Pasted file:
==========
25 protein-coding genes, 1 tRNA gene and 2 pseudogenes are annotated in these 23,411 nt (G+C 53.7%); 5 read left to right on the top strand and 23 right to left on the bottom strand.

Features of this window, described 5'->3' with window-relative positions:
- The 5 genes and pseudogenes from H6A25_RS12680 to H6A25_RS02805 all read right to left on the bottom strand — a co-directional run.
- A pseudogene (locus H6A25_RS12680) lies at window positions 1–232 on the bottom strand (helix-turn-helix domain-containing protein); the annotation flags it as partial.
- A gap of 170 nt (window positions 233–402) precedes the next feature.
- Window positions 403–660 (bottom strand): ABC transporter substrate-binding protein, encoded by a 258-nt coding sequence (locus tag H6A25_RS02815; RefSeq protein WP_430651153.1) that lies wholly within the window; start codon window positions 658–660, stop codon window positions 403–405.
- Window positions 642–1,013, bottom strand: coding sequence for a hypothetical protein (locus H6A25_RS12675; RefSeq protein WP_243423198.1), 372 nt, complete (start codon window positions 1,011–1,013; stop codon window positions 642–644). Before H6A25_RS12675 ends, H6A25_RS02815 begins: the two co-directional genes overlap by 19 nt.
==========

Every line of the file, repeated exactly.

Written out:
25 protein-coding genes, 1 tRNA gene and 2 pseudogenes are annotated in these 23,411 nt (G+C 53.7%); 5 read left to right on the top strand and 23 right to left on the bottom strand.

Features of this window, described 5'->3' with window-relative positions:
- The 5 genes and pseudogenes from H6A25_RS12680 to H6A25_RS02805 all read right to left on the bottom strand — a co-directional run.
- A pseudogene (locus H6A25_RS12680) lies at window positions 1–232 on the bottom strand (helix-turn-helix domain-containing protein); the annotation flags it as partial.
- A gap of 170 nt (window positions 233–402) precedes the next feature.
- Window positions 403–660 (bottom strand): ABC transporter substrate-binding protein, encoded by a 258-nt coding sequence (locus tag H6A25_RS02815; RefSeq protein WP_430651153.1) that lies wholly within the window; start codon window positions 658–660, stop codon window positions 403–405.
- Window positions 642–1,013, bottom strand: coding sequence for a hypothetical protein (locus H6A25_RS12675; RefSeq protein WP_243423198.1), 372 nt, complete (start codon window positions 1,011–1,013; stop codon window positions 642–644). Before H6A25_RS12675 ends, H6A25_RS02815 begins: the two co-directional genes overlap by 19 nt.